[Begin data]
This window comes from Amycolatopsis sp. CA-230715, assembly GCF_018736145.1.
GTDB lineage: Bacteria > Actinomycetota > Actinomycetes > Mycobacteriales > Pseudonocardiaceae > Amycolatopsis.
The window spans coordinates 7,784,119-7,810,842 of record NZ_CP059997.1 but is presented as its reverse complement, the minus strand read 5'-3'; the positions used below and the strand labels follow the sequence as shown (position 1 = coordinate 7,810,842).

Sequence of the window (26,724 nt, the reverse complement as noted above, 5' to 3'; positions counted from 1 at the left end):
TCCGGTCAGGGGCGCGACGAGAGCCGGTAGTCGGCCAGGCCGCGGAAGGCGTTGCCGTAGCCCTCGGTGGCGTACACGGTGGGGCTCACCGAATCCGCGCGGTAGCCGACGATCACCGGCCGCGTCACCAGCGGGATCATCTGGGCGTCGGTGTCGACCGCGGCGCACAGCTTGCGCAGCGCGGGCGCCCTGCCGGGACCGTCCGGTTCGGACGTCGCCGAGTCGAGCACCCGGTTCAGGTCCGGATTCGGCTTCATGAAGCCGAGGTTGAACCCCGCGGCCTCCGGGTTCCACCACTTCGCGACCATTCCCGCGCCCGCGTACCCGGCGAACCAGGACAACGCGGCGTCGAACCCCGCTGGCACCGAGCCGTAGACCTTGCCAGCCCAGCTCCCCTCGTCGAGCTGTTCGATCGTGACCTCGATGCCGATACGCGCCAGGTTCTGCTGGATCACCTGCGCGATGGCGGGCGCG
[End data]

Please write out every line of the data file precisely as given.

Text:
This window comes from Amycolatopsis sp. CA-230715, assembly GCF_018736145.1.
GTDB lineage: Bacteria > Actinomycetota > Actinomycetes > Mycobacteriales > Pseudonocardiaceae > Amycolatopsis.
The window spans coordinates 7,784,119-7,810,842 of record NZ_CP059997.1 but is presented as its reverse complement, the minus strand read 5'-3'; the positions used below and the strand labels follow the sequence as shown (position 1 = coordinate 7,810,842).

Sequence of the window (26,724 nt, the reverse complement as noted above, 5' to 3'; positions counted from 1 at the left end):
TCCGGTCAGGGGCGCGACGAGAGCCGGTAGTCGGCCAGGCCGCGGAAGGCGTTGCCGTAGCCCTCGGTGGCGTACACGGTGGGGCTCACCGAATCCGCGCGGTAGCCGACGATCACCGGCCGCGTCACCAGCGGGATCATCTGGGCGTCGGTGTCGACCGCGGCGCACAGCTTGCGCAGCGCGGGCGCCCTGCCGGGACCGTCCGGTTCGGACGTCGCCGAGTCGAGCACCCGGTTCAGGTCCGGATTCGGCTTCATGAAGCCGAGGTTGAACCCCGCGGCCTCCGGGTTCCACCACTTCGCGACCATTCCCGCGCCCGCGTACCCGGCGAACCAGGACAACGCGGCGTCGAACCCCGCTGGCACCGAGCCGTAGACCTTGCCAGCCCAGCTCCCCTCGTCGAGCTGTTCGATCGTGACCTCGATGCCGATACGCGCCAGGTTCTGCTGGATCACCTGCGCGATGGCGGGCGCG